Who won the Twitter election? Part II: ‘faithful’ and ‘promiscuous’ followers

Last month, I published an analysis of candidates’ public Twitter followers immediately before the General Election. As I showed, Conservative candidates tended to have more public followers than Labour candidates — but once we control for whether candidates had or had not previously been Members of Parliament, we find that Labour candidates tended to have more public followers than Conservative candidates. SNP candidates tended to have more public followers than Conservative or Labour candidates, although that finding was not statistically significant after controls because of the low numbers involved.

This does not, however, address the question of which party’s candidates had more public followers in total — nor the much more subtle question of how many of each party’s candidates’ public followers exclusively followed candidates of that party, and how many also followed candidates of other parties. To answer that question, we need to know who the candidates’ followers were. Fortunately, I do:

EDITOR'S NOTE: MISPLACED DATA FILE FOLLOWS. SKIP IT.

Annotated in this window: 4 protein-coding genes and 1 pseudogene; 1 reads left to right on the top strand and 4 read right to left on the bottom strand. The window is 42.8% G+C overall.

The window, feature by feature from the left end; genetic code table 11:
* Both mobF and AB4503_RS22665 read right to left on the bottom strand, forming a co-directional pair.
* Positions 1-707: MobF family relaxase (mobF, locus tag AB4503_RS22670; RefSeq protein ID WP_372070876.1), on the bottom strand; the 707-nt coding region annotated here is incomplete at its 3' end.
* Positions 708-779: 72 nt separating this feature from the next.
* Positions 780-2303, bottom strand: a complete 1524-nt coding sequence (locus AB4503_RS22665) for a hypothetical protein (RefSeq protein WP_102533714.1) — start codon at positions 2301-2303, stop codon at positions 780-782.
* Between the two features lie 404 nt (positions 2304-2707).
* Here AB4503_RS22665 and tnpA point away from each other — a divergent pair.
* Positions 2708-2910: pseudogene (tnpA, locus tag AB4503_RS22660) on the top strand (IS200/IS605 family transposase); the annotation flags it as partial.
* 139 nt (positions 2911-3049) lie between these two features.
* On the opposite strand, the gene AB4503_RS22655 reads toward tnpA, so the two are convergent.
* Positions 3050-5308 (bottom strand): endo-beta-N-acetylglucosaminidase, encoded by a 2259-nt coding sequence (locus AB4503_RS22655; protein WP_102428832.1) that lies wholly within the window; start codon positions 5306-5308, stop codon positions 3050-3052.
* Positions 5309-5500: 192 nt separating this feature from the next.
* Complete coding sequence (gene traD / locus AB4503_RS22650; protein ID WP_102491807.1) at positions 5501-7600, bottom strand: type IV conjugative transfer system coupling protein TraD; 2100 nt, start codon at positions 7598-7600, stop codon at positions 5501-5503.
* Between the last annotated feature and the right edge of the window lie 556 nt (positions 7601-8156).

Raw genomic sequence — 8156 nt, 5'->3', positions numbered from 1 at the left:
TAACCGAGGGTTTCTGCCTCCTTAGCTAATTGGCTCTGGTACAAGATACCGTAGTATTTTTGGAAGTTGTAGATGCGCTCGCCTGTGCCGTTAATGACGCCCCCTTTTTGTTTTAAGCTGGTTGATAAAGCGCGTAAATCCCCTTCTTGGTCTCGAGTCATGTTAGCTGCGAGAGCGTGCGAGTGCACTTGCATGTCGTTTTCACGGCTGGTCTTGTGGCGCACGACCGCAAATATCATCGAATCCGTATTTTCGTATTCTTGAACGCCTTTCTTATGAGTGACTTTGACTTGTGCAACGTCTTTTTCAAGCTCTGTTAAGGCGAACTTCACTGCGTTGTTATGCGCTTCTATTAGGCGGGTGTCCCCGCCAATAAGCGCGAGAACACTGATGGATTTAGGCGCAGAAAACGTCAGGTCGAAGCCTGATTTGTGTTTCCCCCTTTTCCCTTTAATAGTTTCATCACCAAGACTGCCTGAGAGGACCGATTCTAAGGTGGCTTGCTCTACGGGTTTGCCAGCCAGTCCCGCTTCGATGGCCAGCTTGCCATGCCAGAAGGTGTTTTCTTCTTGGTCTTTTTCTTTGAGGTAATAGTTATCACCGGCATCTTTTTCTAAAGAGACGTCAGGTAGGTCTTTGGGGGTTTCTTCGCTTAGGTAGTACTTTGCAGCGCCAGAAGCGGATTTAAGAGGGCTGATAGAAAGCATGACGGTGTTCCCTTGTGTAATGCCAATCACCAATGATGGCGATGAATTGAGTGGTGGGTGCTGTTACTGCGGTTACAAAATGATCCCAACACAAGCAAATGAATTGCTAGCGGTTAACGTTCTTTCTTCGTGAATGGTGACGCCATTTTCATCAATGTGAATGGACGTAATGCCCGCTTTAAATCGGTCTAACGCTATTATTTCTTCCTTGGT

Total public Twitter followers of all candidates in the 2017 General Election, showing how many followed each party's candidates exclusively (solid colour) and how many also followed the candidates of one or more additional parties (transparent)
Total public Twitter followers of all candidates in the 2017 General Election, showing how many followed each party’s candidates exclusively (solid colour) and how many also followed the candidates of one or more additional parties (transparent)

Continue reading “Who won the Twitter election? Part II: ‘faithful’ and ‘promiscuous’ followers”

facebooktwittergoogle_plusredditpinterestlinkedinmailfacebooktwittergoogle_plusredditpinterestlinkedinmail